BALI, Indonesia – Two Australians were sentenced Tuesday to death by firing squad for leading a drug smuggling ring on Indonesia's resort island of Bali, verdicts that could strain ties between the countries.
Four other members of the so-called "Bali Nine," all of them Australian, have been given life sentences. The sentences for the final three were expected Wednesday.
Indonesian anti-drug campaigners cheered after the death sentences were read out for Chan and, in a separate trial, for Sukumaran.
Family members in the public gallery broke down in tears.
The verdicts were broadcast live in Australia, where recent drug trials involving citizens in Indonesia have triggered intense public interest.
Australian Prime Minister John Howard, whose government opposes capital punishment, said the sentences were predictable given the "weight of the evidence."
Some members of the ring were arrested at Bali's airport with heroin taped to their bodies, while others were in a hotel room purportedly plotting another shipment.
"I feel desperately sorry for the parents of these people, I do," Howard told reporters in Canberra.
"But the warnings have been there for decades, and how on Earth any young Australian can be so stupid as to take the risk is completely beyond me."
Indonesian President Susilo Bambang Yudhoyono, under pressure to crack down on illegal drugs in the world's most populous Muslim nation, said he hoped the verdicts would serve as an example.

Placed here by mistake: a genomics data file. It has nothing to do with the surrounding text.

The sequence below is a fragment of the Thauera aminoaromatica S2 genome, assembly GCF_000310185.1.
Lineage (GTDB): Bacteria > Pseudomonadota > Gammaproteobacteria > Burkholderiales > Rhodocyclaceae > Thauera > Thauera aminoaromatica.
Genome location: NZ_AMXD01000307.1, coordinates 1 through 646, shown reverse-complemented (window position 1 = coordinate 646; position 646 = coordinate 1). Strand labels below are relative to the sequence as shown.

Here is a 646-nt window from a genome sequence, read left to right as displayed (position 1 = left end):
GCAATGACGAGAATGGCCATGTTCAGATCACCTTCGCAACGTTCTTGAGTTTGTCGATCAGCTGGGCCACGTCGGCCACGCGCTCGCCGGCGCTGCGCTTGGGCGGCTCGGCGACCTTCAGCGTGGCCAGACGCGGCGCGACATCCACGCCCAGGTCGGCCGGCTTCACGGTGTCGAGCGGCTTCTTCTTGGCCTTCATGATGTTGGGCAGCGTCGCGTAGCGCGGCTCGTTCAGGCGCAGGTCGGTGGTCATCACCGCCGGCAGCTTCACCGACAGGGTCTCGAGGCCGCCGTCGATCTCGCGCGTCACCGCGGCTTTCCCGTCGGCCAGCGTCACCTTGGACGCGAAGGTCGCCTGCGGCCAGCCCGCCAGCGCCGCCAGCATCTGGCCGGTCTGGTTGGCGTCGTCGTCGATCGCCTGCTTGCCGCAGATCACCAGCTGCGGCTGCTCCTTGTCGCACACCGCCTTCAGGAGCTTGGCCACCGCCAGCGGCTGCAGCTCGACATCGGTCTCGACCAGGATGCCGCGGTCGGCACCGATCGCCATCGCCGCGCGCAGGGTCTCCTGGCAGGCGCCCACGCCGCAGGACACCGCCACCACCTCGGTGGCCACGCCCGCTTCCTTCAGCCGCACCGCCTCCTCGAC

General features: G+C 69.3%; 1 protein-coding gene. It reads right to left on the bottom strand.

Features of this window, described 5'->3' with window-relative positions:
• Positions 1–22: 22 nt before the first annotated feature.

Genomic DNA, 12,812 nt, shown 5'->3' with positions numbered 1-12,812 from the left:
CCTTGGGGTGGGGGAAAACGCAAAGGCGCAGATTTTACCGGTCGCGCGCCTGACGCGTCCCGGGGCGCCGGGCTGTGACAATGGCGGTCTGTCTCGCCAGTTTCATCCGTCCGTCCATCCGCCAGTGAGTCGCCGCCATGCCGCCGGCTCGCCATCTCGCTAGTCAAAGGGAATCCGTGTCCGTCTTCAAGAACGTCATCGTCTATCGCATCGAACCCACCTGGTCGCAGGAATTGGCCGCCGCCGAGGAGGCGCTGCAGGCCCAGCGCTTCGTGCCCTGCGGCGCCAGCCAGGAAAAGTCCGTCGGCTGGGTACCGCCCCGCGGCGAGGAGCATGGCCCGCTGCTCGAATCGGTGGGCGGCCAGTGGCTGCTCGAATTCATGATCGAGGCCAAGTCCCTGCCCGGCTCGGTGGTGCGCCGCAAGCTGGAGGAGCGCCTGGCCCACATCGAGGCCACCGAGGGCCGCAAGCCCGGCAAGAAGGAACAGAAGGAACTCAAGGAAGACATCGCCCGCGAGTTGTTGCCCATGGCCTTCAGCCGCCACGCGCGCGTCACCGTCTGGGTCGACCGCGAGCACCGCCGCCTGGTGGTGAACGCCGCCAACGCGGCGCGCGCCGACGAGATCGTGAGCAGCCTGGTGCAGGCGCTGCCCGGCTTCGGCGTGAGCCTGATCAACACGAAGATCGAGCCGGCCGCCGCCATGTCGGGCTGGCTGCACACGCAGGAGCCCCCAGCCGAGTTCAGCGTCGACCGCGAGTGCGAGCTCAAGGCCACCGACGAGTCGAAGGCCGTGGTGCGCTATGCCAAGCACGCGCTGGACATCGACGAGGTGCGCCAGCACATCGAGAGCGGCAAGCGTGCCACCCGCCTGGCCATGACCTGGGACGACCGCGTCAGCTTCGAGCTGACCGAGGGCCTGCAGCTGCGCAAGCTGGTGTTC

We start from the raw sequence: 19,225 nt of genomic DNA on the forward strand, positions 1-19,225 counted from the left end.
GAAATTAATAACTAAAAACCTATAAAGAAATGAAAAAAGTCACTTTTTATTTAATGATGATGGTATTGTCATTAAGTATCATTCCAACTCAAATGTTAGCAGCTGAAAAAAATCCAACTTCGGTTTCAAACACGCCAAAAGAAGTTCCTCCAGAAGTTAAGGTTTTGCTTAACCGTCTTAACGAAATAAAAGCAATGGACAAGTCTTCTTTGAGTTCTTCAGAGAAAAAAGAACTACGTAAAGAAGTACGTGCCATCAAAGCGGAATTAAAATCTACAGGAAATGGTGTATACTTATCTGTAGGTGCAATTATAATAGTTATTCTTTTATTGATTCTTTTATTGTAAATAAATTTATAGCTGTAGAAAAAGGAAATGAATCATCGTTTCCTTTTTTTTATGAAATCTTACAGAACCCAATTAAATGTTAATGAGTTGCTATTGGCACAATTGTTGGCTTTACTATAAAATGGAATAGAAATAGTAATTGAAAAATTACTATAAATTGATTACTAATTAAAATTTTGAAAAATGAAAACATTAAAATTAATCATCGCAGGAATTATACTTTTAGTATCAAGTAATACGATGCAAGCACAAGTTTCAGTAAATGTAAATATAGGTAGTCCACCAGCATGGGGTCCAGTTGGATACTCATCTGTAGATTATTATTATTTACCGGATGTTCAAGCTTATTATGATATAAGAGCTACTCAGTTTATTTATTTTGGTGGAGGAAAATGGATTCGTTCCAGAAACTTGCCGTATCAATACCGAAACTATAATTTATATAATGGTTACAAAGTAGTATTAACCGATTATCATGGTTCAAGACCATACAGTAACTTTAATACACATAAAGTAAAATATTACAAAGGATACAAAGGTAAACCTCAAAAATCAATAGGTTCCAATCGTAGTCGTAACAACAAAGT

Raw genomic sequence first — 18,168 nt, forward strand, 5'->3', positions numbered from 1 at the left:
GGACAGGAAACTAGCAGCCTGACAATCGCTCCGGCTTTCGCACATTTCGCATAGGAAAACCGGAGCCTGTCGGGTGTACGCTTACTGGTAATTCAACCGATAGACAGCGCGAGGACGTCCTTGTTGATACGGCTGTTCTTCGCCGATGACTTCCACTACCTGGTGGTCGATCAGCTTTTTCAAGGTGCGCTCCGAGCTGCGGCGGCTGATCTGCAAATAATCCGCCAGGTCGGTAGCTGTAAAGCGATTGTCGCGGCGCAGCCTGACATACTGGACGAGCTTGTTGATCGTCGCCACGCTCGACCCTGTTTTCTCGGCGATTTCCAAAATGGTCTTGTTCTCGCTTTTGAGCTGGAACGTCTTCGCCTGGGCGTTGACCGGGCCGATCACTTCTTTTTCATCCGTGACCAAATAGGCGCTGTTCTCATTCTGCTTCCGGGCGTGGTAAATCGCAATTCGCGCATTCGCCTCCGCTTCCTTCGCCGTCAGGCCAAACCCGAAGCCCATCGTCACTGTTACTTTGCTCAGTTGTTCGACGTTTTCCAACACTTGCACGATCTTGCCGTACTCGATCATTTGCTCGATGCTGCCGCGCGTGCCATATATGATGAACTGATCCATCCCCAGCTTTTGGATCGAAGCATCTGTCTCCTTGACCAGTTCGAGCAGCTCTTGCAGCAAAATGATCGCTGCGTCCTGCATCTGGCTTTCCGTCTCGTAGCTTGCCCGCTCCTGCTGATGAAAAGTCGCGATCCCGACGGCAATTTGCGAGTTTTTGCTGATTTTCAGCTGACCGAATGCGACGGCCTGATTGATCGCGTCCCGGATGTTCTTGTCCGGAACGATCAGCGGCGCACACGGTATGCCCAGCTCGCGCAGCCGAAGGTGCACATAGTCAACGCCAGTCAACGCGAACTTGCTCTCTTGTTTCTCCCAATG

Judge Arief Supartman said a panel of three judges at the Denpasar District Court found Chan guilty of "exporting heroin in an organized ring," and accused him of "damaging Bali's international reputation."
He also criticized Chan for showing no remorse.
Later, judges found Sukumaran guilty of involvement in an organized drug ring and said he, too, would face a firing squad.
"There is no reason to justify the actions of the defendant," said Judge I Gusti Lanang Dauh.
Police escorted the two out of the courtroom in handcuffs, pushing them past hundreds of reporters and television crews and into a prison van.
Four of the "Bali Nine" drug mules — Michael Czugaj, 20; Martin Stephens, 29; Renae Lawrence, 28; and Scott Rush, 20, — were sentenced to life in prison in separate trials on Monday and Tuesday.
All nine have the right to appeal, a process that could take years, or seek a presidential pardon, which would require an admission of guilt.
Indonesia's prisons are full of foreigners, many of them on death row for drug offenses.
The country has executed at least five people since 2000 for various crimes.